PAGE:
– ‘The Magic of Wor(l)ds’ blog is a hobby, reviews and other bookish stuff on this site are done for free. –
Today I’m on the ‘A Dangerous Life’ blogtour, organized by The Coffee Pot Book Club.
To promote this book I have a guest post, but before I let you read it first some ‘basic’ information.
About the Author :
Born in Enfield, North London in 1953, Len Maynard has written and published over forty books, the majority of them in collaboration with Michael Sims. Ghost story collections, the Department 18 series of supernatural thrillers, stand-alone horror novels, the Bahamas series of action-adventure thrillers, as well as a handful of stand-alone thrillers. As editors they were responsible for the Enigmatic Tales and Darkness Rising series of anthologies, as well as single anthologies in the horror and crime genres. The DCI Jack Callum Mysteries are his first to be written under his own name.
Website • “The DCI Jack Callum Mysteries” • Twitter • Instagram • Facebook
Book Title: A Dangerous Life
Series: The DCI Jack Callum Mysteries, Book 2
Author: Len Maynard
Publication Date: 28th July 2020
Publisher: Sharpe Books
Page Length: 287 Pages
Genre: Historical Crime Fiction
A body of a man wearing theatrical make up is found hanging from a tree on Norton Common in Hertfordshire. He has been tortured and his throat has been cut.
DCI Jack Callum, a veteran policeman with his own rules for procedure, heads the investigation into this puzzling crime. The clues lead him close to the answer, but the solution remains elusive.
Why was the man killed?
What were the victim’s links to London’s gangland bosses?
When an unsolved murder is uncovered that appears to be connected to the case, Jack realises he must use his team to their full strength to separate the innocent from the guilty.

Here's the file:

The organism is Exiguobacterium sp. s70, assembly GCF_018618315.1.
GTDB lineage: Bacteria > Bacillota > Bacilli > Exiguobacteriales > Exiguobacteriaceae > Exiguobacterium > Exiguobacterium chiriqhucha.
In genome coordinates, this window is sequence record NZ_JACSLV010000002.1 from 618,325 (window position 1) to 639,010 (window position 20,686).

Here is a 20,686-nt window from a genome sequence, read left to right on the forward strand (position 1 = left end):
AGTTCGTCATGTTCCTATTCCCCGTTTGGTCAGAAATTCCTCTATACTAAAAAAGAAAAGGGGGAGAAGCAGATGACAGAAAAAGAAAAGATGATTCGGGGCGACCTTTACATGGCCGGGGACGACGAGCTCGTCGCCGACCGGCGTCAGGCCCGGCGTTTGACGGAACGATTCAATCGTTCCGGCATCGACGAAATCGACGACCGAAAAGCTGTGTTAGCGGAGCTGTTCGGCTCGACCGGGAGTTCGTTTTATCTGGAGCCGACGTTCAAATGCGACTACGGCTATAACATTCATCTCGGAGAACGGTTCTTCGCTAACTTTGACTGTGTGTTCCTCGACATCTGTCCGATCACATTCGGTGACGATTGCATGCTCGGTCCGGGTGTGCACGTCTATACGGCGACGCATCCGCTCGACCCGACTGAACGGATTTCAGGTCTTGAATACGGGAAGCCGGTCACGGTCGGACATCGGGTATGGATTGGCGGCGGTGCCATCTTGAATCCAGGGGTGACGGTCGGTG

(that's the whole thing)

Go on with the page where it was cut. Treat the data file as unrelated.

Jack also faces a challenge he never expected as he is accused of an improper relationship with a young Detective Constable on his team, Myra Banks.
In a breathless climax, Myra puts her own life on the line to deal with a figure from Jack’s past, who has now become a lethal threat in the present.
Amazon UK • Amazon US
First of all thank you very much for taking the time to answer my questions, I really appreciate it. Here we go!
Can you, for those who don’t know you already, tell something about yourself and how you became an author?
I actually wanted to be a footballer when I was a kid, but you need talent for that and I was sadly lacking in that department. Next I wanted to be a rock star. To be fair I was a pretty good bass player and made it as far as the semi-pro circuit. But then I got my girfriend at the time pregnant and travelling from gig to gig became untenable. So I sold my guitars and amplifiers and settled into a world of domestic strife.
I needed some kind of creative output and I had read horror stories from an early age – writers like Robert Bloch, Richard Matheson and the like. How hard could it be to write stories like them? Bloody difficult as it transpired. But after writing without much success, my writing partner and best friend, Mick Sims and I, wrote a collection of short ghost stories. And after six fruitless years the book was accepted by London hard back publisher William Kimber in 1978. Success, we thought. We’re on our way. And so we were, but slowly, and it was another twenty years before we saw our name in print again.